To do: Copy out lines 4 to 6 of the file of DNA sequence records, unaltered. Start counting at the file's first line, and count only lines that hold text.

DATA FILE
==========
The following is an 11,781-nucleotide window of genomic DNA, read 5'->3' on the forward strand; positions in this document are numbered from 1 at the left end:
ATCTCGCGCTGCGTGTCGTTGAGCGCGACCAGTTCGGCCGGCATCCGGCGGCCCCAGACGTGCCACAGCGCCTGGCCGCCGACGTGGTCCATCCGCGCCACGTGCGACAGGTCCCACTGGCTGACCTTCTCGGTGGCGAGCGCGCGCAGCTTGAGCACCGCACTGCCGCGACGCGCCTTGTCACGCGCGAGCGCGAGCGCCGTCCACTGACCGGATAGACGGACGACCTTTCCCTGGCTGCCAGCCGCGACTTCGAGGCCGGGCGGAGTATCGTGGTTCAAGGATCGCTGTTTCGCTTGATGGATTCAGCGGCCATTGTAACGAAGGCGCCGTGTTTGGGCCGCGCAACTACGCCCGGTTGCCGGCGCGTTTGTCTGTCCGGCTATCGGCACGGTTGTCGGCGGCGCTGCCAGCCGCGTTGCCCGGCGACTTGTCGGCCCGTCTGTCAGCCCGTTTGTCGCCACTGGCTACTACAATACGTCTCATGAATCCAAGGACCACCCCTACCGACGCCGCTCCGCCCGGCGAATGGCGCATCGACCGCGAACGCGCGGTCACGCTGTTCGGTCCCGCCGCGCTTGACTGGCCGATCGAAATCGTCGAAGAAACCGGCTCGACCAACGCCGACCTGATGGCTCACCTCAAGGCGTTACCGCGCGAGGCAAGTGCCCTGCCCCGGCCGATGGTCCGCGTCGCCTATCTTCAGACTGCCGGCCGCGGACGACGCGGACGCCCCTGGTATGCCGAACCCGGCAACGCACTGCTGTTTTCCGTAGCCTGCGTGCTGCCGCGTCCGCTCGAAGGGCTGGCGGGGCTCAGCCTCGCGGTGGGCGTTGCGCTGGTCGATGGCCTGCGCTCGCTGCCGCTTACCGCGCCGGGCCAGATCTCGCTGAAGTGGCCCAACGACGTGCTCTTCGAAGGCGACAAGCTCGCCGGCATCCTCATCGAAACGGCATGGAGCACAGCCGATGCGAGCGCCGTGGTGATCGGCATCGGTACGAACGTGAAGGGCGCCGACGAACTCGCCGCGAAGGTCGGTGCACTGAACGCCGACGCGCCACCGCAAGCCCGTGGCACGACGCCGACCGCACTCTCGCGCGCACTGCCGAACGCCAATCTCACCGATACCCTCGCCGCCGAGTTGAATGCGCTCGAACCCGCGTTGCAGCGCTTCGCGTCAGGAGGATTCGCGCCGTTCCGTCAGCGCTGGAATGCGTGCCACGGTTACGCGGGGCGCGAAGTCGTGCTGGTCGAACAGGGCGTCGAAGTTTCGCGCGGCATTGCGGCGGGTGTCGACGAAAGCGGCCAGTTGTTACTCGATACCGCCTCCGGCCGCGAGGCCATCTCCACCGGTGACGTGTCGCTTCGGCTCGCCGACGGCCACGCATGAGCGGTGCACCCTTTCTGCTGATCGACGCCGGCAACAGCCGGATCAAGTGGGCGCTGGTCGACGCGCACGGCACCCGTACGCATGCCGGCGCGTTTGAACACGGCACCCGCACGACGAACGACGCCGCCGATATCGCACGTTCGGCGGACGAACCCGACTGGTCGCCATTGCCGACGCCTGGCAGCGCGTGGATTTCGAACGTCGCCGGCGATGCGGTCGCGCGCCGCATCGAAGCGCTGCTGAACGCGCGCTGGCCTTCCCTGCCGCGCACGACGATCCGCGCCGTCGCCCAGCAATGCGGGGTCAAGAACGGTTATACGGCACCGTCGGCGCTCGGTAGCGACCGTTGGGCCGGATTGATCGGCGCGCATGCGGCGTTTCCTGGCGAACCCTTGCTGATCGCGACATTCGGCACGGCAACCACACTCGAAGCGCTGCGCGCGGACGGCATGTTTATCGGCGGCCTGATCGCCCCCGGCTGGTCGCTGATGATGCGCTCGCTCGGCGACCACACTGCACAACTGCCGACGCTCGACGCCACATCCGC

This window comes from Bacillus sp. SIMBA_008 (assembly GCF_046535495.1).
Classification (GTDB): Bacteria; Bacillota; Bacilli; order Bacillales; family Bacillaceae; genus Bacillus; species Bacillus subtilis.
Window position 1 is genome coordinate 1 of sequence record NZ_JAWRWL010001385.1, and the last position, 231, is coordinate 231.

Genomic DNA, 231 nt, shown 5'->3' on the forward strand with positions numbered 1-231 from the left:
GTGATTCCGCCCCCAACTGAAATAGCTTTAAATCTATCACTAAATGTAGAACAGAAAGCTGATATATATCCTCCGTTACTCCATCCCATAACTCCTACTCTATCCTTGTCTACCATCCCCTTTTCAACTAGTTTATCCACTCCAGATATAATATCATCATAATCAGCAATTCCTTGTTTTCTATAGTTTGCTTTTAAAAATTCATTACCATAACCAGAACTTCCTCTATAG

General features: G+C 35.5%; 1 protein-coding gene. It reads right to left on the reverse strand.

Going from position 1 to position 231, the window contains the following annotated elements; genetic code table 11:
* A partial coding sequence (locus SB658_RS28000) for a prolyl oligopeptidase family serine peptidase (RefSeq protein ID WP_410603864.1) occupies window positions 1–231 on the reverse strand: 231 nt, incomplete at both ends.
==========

Classification (GTDB): Bacteria; Bacillota; Bacilli; order Bacillales; family Bacillaceae; genus Bacillus; species Bacillus subtilis.
Window position 1 is genome coordinate 1 of sequence record NZ_JAWRWL010001385.1, and the last position, 231, is coordinate 231.

Genomic DNA, 231 nt, shown 5'->3' on the forward strand with positions numbered 1-231 from the left: